Trailer: The Lives of Hamilton Fish a rock opera
by Rachel Mason
Inspired by Rand Paul, Rachel Mason peforms FutureClown
Portrait of the artist by Kerwin Williamson
My Sing Sing Song
March 1, 2016
by Rachel Mason
I recently learned about a new art project by the British artist, Phil Collins (no relation to the singer), about Sing Sing Prison. Hearing about this film-in-progress reminded me of my own experience as a volunteer at Sing Sing Prison and a project I had planned to make about my time there. It also reminded me of the reasons that I never carried out that project.
Sing Sing Prison, or Sing Sing Correctional Facility as it is now known, is one of the most well known prisons in the country — and I had always been deeply fascinated by it. For five years, I volunteered once a week with a program called Rehabilitation For The Arts (RTA) inside this maximum-security penitentiary on the Hudson River, site of a notorious electric chair that took the lives of 614 people, including Ethyl and Julius Rosenberg, famously accused of espionage for the Soviet Union.
RTA afforded me great freedom in what I would teach and so I decided to bring the thing that I am most passionate about — performance art and experimental approaches to storytelling through art. I brought in books by artists whom I admired and who have influenced me. I tried to flood my classroom with ideas about how to create stories. I hoped that the class would be a place where the artists participating could present anything that was interesting in whatever form the work demanded.
I brought in in a book with images of feminist performance from the 70’s, including works by Carolee Schneeman and Yoko Ono. One of the men created a piece in response to this work in which he enacted a series of gestures about the events in his life that led to his confinement at Sing Sing. He did these gestures by folding white paper into symbolic objects, such as a house and a gun, all the while wearing a circle on his face in homage to a John Baldessari photo-collage. I was honored that this class created an environment that made them feel comfortable enough with me and with each other to make work like this. They even felt comfortable enough to tease me about my LA accent and my total ignorance of some of the prison terms they used constantly.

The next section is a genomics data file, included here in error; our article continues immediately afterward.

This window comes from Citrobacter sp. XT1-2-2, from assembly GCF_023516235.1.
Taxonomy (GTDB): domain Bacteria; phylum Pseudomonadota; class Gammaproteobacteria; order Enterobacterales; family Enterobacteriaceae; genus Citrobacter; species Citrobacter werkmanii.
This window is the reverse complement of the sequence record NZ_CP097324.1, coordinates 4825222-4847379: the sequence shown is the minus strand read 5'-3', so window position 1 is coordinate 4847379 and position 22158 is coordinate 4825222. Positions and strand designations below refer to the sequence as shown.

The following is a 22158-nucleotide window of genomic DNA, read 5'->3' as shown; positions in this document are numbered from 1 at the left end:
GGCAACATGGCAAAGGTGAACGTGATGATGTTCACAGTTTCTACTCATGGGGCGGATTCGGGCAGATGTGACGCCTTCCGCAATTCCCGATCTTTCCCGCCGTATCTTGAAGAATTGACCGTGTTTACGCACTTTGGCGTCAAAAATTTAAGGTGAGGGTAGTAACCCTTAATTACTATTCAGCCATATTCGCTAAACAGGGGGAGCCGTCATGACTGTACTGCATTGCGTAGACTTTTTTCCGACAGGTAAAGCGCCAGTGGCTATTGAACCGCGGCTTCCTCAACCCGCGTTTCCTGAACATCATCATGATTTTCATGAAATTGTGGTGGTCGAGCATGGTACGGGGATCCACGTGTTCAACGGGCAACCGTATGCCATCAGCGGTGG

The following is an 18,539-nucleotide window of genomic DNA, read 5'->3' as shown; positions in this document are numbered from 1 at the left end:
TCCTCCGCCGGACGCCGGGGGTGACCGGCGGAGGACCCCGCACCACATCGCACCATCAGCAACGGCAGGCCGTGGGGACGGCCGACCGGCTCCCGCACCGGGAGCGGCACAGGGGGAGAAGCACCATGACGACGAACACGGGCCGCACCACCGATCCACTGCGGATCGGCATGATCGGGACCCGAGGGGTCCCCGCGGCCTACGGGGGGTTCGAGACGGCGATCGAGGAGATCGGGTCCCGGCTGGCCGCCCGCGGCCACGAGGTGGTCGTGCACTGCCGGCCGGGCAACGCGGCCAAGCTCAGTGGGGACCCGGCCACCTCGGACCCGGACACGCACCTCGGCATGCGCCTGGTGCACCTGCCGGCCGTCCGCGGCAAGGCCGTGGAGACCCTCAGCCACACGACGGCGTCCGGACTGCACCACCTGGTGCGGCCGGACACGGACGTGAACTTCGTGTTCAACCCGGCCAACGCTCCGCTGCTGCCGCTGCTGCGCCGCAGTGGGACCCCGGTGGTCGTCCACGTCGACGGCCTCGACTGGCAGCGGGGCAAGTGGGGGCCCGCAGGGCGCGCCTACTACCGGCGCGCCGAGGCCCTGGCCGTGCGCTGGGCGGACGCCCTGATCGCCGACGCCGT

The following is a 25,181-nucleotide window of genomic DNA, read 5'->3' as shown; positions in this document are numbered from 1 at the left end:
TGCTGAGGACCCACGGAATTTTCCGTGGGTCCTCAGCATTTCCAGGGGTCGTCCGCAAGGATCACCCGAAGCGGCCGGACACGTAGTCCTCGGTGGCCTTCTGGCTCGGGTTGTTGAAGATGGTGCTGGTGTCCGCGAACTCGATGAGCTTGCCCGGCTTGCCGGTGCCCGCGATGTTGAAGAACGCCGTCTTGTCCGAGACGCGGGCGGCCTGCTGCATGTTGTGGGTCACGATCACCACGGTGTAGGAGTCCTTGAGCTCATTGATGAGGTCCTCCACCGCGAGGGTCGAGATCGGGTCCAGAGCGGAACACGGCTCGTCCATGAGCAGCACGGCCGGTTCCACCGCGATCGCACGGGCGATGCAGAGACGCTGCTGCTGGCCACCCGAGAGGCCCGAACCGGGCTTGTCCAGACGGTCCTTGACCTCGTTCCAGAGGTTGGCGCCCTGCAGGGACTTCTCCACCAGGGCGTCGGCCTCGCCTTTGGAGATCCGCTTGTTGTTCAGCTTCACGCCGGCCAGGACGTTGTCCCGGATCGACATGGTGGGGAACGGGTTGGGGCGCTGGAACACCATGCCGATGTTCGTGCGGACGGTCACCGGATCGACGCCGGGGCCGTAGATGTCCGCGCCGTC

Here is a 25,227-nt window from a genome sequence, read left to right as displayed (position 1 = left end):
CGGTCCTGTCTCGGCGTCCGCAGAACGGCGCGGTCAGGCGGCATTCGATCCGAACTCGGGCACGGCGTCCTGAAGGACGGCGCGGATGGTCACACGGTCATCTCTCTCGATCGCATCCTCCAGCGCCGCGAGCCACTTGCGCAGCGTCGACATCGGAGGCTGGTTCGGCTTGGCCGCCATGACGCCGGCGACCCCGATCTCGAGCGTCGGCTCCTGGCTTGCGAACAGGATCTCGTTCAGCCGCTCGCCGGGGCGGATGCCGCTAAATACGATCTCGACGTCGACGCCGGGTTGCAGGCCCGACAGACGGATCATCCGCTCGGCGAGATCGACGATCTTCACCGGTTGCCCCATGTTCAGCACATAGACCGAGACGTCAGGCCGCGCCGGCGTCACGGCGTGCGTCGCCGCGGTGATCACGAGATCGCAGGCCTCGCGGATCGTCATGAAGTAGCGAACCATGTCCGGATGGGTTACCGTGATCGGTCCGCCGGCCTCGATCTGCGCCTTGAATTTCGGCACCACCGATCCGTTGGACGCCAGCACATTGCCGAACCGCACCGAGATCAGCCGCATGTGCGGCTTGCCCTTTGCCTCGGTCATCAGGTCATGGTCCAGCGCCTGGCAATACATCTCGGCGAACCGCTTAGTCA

Over the next few years, the idea of my own personal Sing Sing Song project began to dissolve. It had to do with the fact that, during my time as a volunteer, I was invited to attend the plays that RTA presented at Sing Sing prison. They were incredibly well-executed, considering the obvious constraints. One play was written by an inmate and, in another, the men were choreographed into a massive slow-motion fight scene.
But when the invited audience came in from the outside, what jumped out at me was that the inmates on the stage were mostly black and hispanic and the audience was mostly white. I felt a sense that much of the audience were well-intentioned folk — art patrons, supporters of progressive causes, and ex-hippies — and that, although I do believe this work is important, there was a self-importance to the audience, and that the relative privilege of those that got to watch this performance was going unmentioned. I sensed a troubling do-gooder feeling amongst the viewers that made me uncomfortable and caused me to question my role and my own perceived “do-gooder-ness.” One thing I often told my class, which is exactly how I feel, is that I had entered into this experience in order to learn and to become inspired for my own work. I never aimed to go there to bring something to the men; if anything, I wanted to gain from this experience.